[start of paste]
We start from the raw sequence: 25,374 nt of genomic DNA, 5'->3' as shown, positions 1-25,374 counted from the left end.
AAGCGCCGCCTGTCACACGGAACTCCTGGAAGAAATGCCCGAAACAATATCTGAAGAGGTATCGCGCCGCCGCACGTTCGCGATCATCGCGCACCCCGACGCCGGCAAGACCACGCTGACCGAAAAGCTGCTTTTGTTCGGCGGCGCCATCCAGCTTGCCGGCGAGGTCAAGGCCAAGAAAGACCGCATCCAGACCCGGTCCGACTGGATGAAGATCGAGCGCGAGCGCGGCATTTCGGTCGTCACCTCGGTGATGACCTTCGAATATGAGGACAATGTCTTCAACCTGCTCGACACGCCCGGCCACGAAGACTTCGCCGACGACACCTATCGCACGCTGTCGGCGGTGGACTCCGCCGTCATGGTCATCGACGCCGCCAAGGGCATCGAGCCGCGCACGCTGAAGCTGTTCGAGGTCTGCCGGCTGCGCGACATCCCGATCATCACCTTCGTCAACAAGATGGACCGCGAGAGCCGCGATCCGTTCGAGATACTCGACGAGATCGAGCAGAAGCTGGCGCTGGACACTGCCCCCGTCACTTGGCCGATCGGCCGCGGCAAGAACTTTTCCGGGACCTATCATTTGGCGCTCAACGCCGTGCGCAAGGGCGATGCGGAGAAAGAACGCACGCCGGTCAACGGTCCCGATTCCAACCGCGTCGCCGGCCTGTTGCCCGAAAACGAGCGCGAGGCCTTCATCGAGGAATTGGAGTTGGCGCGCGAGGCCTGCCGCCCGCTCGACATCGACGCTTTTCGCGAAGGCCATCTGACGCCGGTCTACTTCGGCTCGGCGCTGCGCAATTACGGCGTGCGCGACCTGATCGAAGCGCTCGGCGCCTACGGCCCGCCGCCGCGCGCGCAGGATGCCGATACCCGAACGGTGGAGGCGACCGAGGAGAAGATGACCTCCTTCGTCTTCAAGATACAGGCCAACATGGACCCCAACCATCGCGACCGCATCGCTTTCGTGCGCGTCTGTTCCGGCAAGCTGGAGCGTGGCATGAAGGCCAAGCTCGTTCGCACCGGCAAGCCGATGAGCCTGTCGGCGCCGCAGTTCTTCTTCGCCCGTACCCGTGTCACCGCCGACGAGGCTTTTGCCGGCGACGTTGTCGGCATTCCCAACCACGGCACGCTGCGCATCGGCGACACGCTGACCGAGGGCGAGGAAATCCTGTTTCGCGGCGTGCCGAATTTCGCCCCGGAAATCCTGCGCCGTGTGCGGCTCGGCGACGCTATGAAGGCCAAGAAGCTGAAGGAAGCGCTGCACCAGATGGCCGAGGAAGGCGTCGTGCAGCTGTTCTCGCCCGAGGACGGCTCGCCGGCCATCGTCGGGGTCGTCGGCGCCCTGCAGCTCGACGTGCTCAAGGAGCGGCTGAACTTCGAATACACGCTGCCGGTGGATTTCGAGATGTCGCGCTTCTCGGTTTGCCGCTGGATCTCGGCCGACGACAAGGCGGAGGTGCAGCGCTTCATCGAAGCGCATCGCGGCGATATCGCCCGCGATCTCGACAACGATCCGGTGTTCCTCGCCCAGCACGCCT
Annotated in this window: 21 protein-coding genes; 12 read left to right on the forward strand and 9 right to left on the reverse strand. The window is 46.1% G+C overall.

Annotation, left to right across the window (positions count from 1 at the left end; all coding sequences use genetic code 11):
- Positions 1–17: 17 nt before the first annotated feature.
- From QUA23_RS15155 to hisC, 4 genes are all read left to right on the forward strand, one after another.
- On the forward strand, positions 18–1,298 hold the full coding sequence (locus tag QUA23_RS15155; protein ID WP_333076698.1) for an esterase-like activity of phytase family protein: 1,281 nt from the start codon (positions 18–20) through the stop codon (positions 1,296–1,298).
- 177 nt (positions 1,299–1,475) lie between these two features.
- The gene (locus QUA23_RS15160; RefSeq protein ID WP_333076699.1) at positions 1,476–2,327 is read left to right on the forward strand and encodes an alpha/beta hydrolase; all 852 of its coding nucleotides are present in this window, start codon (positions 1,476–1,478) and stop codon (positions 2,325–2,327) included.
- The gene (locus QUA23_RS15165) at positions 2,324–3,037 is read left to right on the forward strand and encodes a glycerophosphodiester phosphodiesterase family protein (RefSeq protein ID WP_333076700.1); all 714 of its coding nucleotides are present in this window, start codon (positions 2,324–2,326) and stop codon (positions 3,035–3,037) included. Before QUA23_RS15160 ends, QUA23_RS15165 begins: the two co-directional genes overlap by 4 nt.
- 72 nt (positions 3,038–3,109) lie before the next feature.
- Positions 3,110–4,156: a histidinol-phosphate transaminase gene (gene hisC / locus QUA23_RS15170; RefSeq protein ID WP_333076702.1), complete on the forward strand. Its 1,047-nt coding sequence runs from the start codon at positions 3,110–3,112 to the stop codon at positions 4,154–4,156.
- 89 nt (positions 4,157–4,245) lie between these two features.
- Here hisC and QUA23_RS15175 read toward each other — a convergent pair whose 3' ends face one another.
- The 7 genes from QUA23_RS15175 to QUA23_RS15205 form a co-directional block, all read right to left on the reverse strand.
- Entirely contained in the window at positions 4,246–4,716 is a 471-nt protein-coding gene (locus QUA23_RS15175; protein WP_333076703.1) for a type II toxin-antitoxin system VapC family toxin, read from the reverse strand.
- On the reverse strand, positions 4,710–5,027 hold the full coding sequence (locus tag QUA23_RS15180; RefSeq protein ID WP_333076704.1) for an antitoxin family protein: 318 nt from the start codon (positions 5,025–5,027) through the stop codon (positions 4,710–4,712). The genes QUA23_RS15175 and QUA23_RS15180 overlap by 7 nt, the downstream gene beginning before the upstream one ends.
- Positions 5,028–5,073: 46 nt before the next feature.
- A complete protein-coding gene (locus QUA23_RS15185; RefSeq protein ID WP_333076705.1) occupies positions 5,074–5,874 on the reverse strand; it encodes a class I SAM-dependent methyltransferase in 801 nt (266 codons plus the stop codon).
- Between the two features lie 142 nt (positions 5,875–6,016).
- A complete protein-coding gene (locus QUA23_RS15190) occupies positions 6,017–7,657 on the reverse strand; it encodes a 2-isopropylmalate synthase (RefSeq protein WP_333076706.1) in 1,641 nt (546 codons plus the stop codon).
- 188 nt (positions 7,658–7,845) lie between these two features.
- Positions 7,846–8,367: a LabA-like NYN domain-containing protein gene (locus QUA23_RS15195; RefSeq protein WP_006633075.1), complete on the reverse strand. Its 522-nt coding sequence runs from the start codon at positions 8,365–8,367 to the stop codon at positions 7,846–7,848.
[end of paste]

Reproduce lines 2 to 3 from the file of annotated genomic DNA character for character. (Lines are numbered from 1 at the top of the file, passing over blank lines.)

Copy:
AAGCGCCGCCTGTCACACGGAACTCCTGGAAGAAATGCCCGAAACAATATCTGAAGAGGTATCGCGCCGCCGCACGTTCGCGATCATCGCGCACCCCGACGCCGGCAAGACCACGCTGACCGAAAAGCTGCTTTTGTTCGGCGGCGCCATCCAGCTTGCCGGCGAGGTCAAGGCCAAGAAAGACCGCATCCAGACCCGGTCCGACTGGATGAAGATCGAGCGCGAGCGCGGCATTTCGGTCGTCACCTCGGTGATGACCTTCGAATATGAGGACAATGTCTTCAACCTGCTCGACACGCCCGGCCACGAAGACTTCGCCGACGACACCTATCGCACGCTGTCGGCGGTGGACTCCGCCGTCATGGTCATCGACGCCGCCAAGGGCATCGAGCCGCGCACGCTGAAGCTGTTCGAGGTCTGCCGGCTGCGCGACATCCCGATCATCACCTTCGTCAACAAGATGGACCGCGAGAGCCGCGATCCGTTCGAGATACTCGACGAGATCGAGCAGAAGCTGGCGCTGGACACTGCCCCCGTCACTTGGCCGATCGGCCGCGGCAAGAACTTTTCCGGGACCTATCATTTGGCGCTCAACGCCGTGCGCAAGGGCGATGCGGAGAAAGAACGCACGCCGGTCAACGGTCCCGATTCCAACCGCGTCGCCGGCCTGTTGCCCGAAAACGAGCGCGAGGCCTTCATCGAGGAATTGGAGTTGGCGCGCGAGGCCTGCCGCCCGCTCGACATCGACGCTTTTCGCGAAGGCCATCTGACGCCGGTCTACTTCGGCTCGGCGCTGCGCAATTACGGCGTGCGCGACCTGATCGAAGCGCTCGGCGCCTACGGCCCGCCGCCGCGCGCGCAGGATGCCGATACCCGAACGGTGGAGGCGACCGAGGAGAAGATGACCTCCTTCGTCTTCAAGATACAGGCCAACATGGACCCCAACCATCGCGACCGCATCGCTTTCGTGCGCGTCTGTTCCGGCAAGCTGGAGCGTGGCATGAAGGCCAAGCTCGTTCGCACCGGCAAGCCGATGAGCCTGTCGGCGCCGCAGTTCTTCTTCGCCCGTACCCGTGTCACCGCCGACGAGGCTTTTGCCGGCGACGTTGTCGGCATTCCCAACCACGGCACGCTGCGCATCGGCGACACGCTGACCGAGGGCGAGGAAATCCTGTTTCGCGGCGTGCCGAATTTCGCCCCGGAAATCCTGCGCCGTGTGCGGCTCGGCGACGCTATGAAGGCCAAGAAGCTGAAGGAAGCGCTGCACCAGATGGCCGAGGAAGGCGTCGTGCAGCTGTTCTCGCCCGAGGACGGCTCGCCGGCCATCGTCGGGGTCGTCGGCGCCCTGCAGCTCGACGTGCTCAAGGAGCGGCTGAACTTCGAATACACGCTGCCGGTGGATTTCGAGATGTCGCGCTTCTCGGTTTGCCGCTGGATCTCGGCCGACGACAAGGCGGAGGTGCAGCGCTTCATCGAAGCGCATCGCGGCGATATCGCCCGCGATCTCGACAACGATCCGGTGTTCCTCGCCCAGCACGCCT
Annotated in this window: 21 protein-coding genes; 12 read left to right on the forward strand and 9 right to left on the reverse strand. The window is 46.1% G+C overall.